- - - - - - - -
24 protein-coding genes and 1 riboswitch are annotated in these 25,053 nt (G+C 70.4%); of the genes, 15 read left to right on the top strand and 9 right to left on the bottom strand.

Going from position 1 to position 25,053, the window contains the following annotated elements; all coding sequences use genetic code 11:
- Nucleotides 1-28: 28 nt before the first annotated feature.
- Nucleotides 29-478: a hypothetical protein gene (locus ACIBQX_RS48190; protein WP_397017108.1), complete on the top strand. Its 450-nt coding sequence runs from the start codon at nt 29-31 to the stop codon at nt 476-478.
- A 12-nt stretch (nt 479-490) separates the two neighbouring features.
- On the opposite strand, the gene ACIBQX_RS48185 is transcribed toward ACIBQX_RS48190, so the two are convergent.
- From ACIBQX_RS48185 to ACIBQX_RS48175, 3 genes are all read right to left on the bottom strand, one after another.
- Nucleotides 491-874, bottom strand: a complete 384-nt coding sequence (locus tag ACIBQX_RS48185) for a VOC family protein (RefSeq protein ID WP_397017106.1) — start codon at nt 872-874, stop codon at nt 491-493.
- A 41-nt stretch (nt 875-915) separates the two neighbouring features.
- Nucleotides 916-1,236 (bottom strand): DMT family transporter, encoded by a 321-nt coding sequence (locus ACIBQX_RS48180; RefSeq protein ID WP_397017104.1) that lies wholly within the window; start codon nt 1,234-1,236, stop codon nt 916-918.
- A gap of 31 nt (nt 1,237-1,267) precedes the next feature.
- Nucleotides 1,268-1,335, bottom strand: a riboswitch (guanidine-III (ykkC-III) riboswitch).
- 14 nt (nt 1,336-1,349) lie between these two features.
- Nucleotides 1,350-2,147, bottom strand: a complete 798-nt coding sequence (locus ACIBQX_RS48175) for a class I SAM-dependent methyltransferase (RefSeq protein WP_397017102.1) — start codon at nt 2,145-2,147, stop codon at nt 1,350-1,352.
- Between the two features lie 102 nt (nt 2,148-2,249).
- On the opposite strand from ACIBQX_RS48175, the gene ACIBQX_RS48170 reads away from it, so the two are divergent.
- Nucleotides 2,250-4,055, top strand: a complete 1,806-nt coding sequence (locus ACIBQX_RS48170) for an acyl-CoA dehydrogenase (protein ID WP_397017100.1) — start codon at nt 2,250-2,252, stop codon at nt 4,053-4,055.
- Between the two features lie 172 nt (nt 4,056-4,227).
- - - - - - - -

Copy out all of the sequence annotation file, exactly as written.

24 protein-coding genes and 1 riboswitch are annotated in these 25,053 nt (G+C 70.4%); of the genes, 15 read left to right on the top strand and 9 right to left on the bottom strand.

Going from position 1 to position 25,053, the window contains the following annotated elements; all coding sequences use genetic code 11:
- Nucleotides 1-28: 28 nt before the first annotated feature.
- Nucleotides 29-478: a hypothetical protein gene (locus ACIBQX_RS48190; protein WP_397017108.1), complete on the top strand. Its 450-nt coding sequence runs from the start codon at nt 29-31 to the stop codon at nt 476-478.
- A 12-nt stretch (nt 479-490) separates the two neighbouring features.
- On the opposite strand, the gene ACIBQX_RS48185 is transcribed toward ACIBQX_RS48190, so the two are convergent.
- From ACIBQX_RS48185 to ACIBQX_RS48175, 3 genes are all read right to left on the bottom strand, one after another.
- Nucleotides 491-874, bottom strand: a complete 384-nt coding sequence (locus tag ACIBQX_RS48185) for a VOC family protein (RefSeq protein ID WP_397017106.1) — start codon at nt 872-874, stop codon at nt 491-493.
- A 41-nt stretch (nt 875-915) separates the two neighbouring features.
- Nucleotides 916-1,236 (bottom strand): DMT family transporter, encoded by a 321-nt coding sequence (locus ACIBQX_RS48180; RefSeq protein ID WP_397017104.1) that lies wholly within the window; start codon nt 1,234-1,236, stop codon nt 916-918.
- A gap of 31 nt (nt 1,237-1,267) precedes the next feature.
- Nucleotides 1,268-1,335, bottom strand: a riboswitch (guanidine-III (ykkC-III) riboswitch).
- 14 nt (nt 1,336-1,349) lie between these two features.
- Nucleotides 1,350-2,147, bottom strand: a complete 798-nt coding sequence (locus ACIBQX_RS48175) for a class I SAM-dependent methyltransferase (RefSeq protein WP_397017102.1) — start codon at nt 2,145-2,147, stop codon at nt 1,350-1,352.
- Between the two features lie 102 nt (nt 2,148-2,249).
- On the opposite strand from ACIBQX_RS48175, the gene ACIBQX_RS48170 reads away from it, so the two are divergent.
- Nucleotides 2,250-4,055, top strand: a complete 1,806-nt coding sequence (locus ACIBQX_RS48170) for an acyl-CoA dehydrogenase (protein ID WP_397017100.1) — start codon at nt 2,250-2,252, stop codon at nt 4,053-4,055.
- Between the two features lie 172 nt (nt 4,056-4,227).